70% of the tech industry experience skills shortages
The technology industry is one of the most dynamic in the UK and as a result, demand for IT professionals is sky rocketing. High-calibre tech specialists are increasingly sought after to support new start-ups and SMEs and provide vital in-house functions for larger firms.
Whilst the technology market is thriving, the industry is also faced with a distinct sector-specific skills gaps. Over 70% of technology employers are experiencing skills shortages this year, according to new industry research, Solving the UK Skills Shortage – Technology.
Robert Walters partnered with totaljobs and Jobsite, surveying over 550 technology professionals across the UK to gain insight into key technology skills in demand, where skills gaps are experienced across the sector and innovative recruitment strategies to combat the skills gap.
Subjects covered in the research
- Shortages in the technology sector
- Competing on a global scale
- Challenges for technology recruitment
- Managing rising workloads
- Combatting skills shortages
- Creating a sustainable talent pipeline
- Key conclusions
- 70% of employers anticipate a shortage, with almost a quarter (24%) expecting it to greatly impact their recruitment
- The greatest shortages will be felt in Yorkshire (73%), London (62%) and the North (55%)
- According to CTOs, Cyber Security (56%), BI & Data Management (41%) and Software Development (35%) are the most sought after skills this year.
- Two-thirds (36%) of technology hiring managers believe the recruitment process takes too long, with more than a quarter (27%) facing competition for candidates who receive multiple job offers
- Nearly 8 in 10 technology candidates search for their next opportunity on online job boards, however only 28% of employers are currently adopting this recruitment strategy
- More than half of employers find candidates lack the right technical skills necessary for technology positions
- Over 20% of technology employers highlight they need to encourage more females into the sector
Only 11% of professionals believe that the UK technology industry is prepared to compete on a global scale, and over 55% of those surveyed agree that skills shortages in the technology industry will be exacerbated by Britain’s departure from the EU, which is expected to impact on Yorkshire (73%), London (62%) and the North of England (54%) most negatively.
Fierce industry competition
More than a quarter of hiring managers (27%) admit that the high-calibre candidates they do manage to source often receive multiple job offers. In a market is saturated with employers, this is driving salary increases as businesses find they have to compete to secure the top tier professionals. More than a third (34%) are dealing with high salary expectations from candidates, which can be particularly crippling for start-up tech firms and SMEs whose recruitment budgets cannot stretch to the market rate.
Cyber Security top skill in demand
More than half of employers find candidates lack the right technical skills necessary for technology positions.
Cyber security professionals remain the most in demand within the technology sector with over 56% of tech hiring managers stating it is a focus this year. However, newer, emerging skills are becoming paramount for organisations. 41% of employers highlight that business intelligence (BI) and data management professionals are most in demand in 2018 due to advances in technology and the benefits of transparent and instantaneous dashboard reporting.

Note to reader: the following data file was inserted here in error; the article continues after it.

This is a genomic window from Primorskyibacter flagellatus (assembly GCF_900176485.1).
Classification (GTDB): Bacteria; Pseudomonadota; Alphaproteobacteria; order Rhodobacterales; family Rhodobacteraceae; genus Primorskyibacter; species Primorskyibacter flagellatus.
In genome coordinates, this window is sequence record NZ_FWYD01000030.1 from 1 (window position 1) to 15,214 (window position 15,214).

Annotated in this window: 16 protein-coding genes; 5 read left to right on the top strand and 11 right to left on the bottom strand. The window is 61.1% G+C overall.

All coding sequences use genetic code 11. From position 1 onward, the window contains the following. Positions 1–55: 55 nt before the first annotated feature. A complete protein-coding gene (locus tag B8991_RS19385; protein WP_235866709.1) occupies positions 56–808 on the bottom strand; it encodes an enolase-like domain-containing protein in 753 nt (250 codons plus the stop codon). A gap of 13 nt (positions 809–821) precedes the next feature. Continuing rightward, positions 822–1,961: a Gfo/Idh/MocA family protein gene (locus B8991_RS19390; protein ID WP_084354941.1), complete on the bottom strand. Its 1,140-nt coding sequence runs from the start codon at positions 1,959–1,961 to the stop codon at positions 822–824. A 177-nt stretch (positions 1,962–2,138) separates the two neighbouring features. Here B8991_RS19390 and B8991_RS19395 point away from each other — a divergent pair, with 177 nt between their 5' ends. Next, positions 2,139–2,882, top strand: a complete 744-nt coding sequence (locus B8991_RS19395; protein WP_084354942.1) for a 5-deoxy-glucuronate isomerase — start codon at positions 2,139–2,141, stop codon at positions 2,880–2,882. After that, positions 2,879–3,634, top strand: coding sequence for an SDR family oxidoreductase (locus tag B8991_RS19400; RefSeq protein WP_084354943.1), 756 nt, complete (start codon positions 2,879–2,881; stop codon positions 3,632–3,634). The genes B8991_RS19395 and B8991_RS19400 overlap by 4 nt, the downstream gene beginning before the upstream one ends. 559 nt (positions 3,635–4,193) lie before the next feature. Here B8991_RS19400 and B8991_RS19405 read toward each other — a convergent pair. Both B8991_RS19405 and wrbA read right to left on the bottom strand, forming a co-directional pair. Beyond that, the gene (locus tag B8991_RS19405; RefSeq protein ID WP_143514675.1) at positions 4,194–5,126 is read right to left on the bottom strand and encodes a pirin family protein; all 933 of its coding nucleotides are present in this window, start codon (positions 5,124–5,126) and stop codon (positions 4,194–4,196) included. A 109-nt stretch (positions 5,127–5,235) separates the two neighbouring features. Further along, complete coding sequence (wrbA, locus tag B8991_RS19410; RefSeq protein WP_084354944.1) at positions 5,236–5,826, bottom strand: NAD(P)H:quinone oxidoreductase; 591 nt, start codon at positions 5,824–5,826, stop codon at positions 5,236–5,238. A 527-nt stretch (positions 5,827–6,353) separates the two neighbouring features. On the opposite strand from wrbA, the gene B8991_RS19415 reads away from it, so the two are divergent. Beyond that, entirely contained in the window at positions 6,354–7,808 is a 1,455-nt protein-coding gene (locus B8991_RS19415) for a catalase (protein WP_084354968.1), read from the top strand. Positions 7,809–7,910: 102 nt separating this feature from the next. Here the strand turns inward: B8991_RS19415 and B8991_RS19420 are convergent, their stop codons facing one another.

The outlook for software development is positive, with 35% of employers considering software developers to be the most sought after professionals this year.
Where candidates look for jobs
71% of technology professionals liaise with a recruitment agency when making a career transition. 54% of professionals would consider working in temporary or contract roles permanently, reflecting that contactors are a growing pool of skilled candidates.
Discrepancies are apparent between employers’ and candidates’ recruitment channels. An overwhelming majority of professionals (79%) searching for roles on online job boards, whereas only 28% of employers directly advertise technology jobs on this platform. 69% of candidates were searching for technology positions on LinkedIn in comparison to 38% of employers.
The top challenge candidates experience when seeking a new technology position is the length of the recruitment process following their application. As many technology positions require specific technical skills for roles, the application process can be more complex, with competency tests adding lengthy steps to the recruitment process. As almost half (49%) think the process is too lengthy, it could deter top tier professionals from applying for these positions in future.
There is a degree of dissatisfaction from the current candidate pool around current technology jobs. 47% find companies do not offer high enough salaries, 40% cannot find a suitable company to work for and 32% are unsatisfied with the work-life balance on offer for many roles.
Promoting Tech Careers
Almost two-thirds of technology professionals think employers should be more open to transferrable skills and promote their opportunities to professionals in other industries.
In addition, 2 in 10 technology employers recognise that more needs to be done to encourage more diversity within the industry and would consider providing gender-specific education to women interested in pursuing a career in the field.
Find out more about key technology trends for 2018, how to attract top-tier technology specialists, and innovative strategies to bridge the industry skills gap. Download a copy of the research today.